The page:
underwaterhouseIn a previous post we discussed in detail the math that applies when a Chapter 7 Trustee is deciding whether or not to sell a house.  In short, unless there is significant equity over and above exemptions, rarely will a Trustee be interested in taking a second look at the house.  There is simply no value to the Bankruptcy estate or creditors. Why would a Trustee waste time and resources for their $60 fee in a no-asset case?  A recent case in Georgia shows that there are exceptions to the general rule that a Trustee will not sell a property that is underwater (i.e., the house is worth less than the secured debt).

In the case, the house had a first priority loan of $227,000 and second and third liens (from the same lender) in the combined amount of $129,000.  Presumably, the payments were not being made and the first lender was going to foreclose and wipe out the junior liens.  The Trustee marketed the house and received an offer of $280,000 — well below the total amount of the three liens.  That is not enough for the Trustee to bother with, right?  No – the Trustee actually negotiated with the creditor holding the second and third liens and reached an agreement to sell the house and pay that creditor $9,000 from the sale proceeds — basically, a short sale.  After the first lien was paid in full, closing costs were paid and the junior creditor was paid $9,000 it left about $25,000 for the Chapter 7 Estate.  The Court stated this was a win/win as the first lien holder was paid in full without a foreclosure, the second lien holder received $9,000 it would not have received if there was a foreclosure, unsecured creditors shared about $6100 (after estate expenses) and the debtors received a discharge of their debts without a foreclosure on their record.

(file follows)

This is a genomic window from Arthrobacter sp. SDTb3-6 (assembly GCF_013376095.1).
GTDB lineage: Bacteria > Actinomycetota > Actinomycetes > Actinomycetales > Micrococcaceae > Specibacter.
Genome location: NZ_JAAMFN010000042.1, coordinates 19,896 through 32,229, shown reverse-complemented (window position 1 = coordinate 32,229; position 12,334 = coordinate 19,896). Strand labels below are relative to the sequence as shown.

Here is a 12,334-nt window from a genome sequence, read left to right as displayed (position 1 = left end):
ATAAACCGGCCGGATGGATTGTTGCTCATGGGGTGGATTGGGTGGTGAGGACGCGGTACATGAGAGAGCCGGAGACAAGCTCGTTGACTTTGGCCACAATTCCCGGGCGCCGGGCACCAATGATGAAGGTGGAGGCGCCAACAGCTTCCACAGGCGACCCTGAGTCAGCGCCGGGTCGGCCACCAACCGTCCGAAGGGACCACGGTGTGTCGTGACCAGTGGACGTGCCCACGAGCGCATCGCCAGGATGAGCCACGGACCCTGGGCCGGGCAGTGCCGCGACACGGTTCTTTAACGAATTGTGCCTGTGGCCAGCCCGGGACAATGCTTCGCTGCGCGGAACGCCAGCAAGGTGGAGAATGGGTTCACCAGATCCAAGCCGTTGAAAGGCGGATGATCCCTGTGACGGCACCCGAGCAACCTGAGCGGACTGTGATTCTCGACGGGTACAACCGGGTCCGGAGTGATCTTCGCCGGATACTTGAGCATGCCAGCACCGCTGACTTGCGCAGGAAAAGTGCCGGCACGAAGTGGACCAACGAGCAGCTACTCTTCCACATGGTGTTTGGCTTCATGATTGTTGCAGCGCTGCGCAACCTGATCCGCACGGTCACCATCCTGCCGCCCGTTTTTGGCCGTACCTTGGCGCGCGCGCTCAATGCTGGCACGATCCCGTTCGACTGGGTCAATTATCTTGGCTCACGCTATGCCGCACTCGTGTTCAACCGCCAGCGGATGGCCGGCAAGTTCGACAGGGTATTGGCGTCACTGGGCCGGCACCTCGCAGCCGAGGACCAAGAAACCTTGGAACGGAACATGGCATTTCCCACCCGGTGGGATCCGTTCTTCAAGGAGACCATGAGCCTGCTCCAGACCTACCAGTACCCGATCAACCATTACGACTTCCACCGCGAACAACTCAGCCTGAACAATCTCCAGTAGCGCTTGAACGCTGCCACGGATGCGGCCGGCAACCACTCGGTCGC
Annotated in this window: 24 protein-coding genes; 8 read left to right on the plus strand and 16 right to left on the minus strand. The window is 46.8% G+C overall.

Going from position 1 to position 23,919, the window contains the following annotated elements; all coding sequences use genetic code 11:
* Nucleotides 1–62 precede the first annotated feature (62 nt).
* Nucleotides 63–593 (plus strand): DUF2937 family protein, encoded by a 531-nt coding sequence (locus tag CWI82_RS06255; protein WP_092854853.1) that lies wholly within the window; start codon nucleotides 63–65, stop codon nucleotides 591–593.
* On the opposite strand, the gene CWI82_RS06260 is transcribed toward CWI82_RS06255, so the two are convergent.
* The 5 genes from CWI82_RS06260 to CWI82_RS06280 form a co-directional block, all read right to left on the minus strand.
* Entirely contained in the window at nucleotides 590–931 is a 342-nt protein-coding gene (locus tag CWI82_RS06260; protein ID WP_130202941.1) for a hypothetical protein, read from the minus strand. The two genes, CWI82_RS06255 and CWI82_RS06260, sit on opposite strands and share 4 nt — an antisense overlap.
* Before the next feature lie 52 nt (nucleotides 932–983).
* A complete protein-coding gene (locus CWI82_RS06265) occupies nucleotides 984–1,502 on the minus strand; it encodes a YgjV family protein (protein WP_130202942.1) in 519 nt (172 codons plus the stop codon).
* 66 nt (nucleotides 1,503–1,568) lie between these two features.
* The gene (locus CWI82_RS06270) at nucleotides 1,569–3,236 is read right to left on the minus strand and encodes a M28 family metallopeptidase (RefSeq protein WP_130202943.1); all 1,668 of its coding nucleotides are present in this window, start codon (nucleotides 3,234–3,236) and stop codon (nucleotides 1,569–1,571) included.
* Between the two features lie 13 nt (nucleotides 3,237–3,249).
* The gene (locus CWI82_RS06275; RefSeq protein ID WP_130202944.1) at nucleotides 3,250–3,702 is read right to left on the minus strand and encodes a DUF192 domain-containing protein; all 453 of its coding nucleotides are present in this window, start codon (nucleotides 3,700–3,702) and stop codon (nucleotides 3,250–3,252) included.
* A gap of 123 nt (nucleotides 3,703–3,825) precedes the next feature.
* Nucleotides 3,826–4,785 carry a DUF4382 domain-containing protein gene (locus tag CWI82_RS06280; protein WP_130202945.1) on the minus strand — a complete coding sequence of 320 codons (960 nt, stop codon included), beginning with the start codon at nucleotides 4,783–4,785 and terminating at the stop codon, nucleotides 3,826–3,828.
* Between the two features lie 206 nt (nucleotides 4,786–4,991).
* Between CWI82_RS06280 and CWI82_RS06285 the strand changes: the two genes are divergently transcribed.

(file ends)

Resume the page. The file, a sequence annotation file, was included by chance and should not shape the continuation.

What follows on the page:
As an aside, the actual issue in the case was not an objection to the sale of the house, but the Debtors’ claim that they should be paid their exemptions from the sale proceeds.  The Judge denied the request, holding that the sale proceeds were based on the work and efforts of the Trustee and would not have otherwise existed but for the Trustee.  It was noted that courts in other states have held differently so, again, we see the importance of having good counsel in the case.

For those interested, the case is In re Diener, Case No. 11-83085-mhm (July 6, 2015).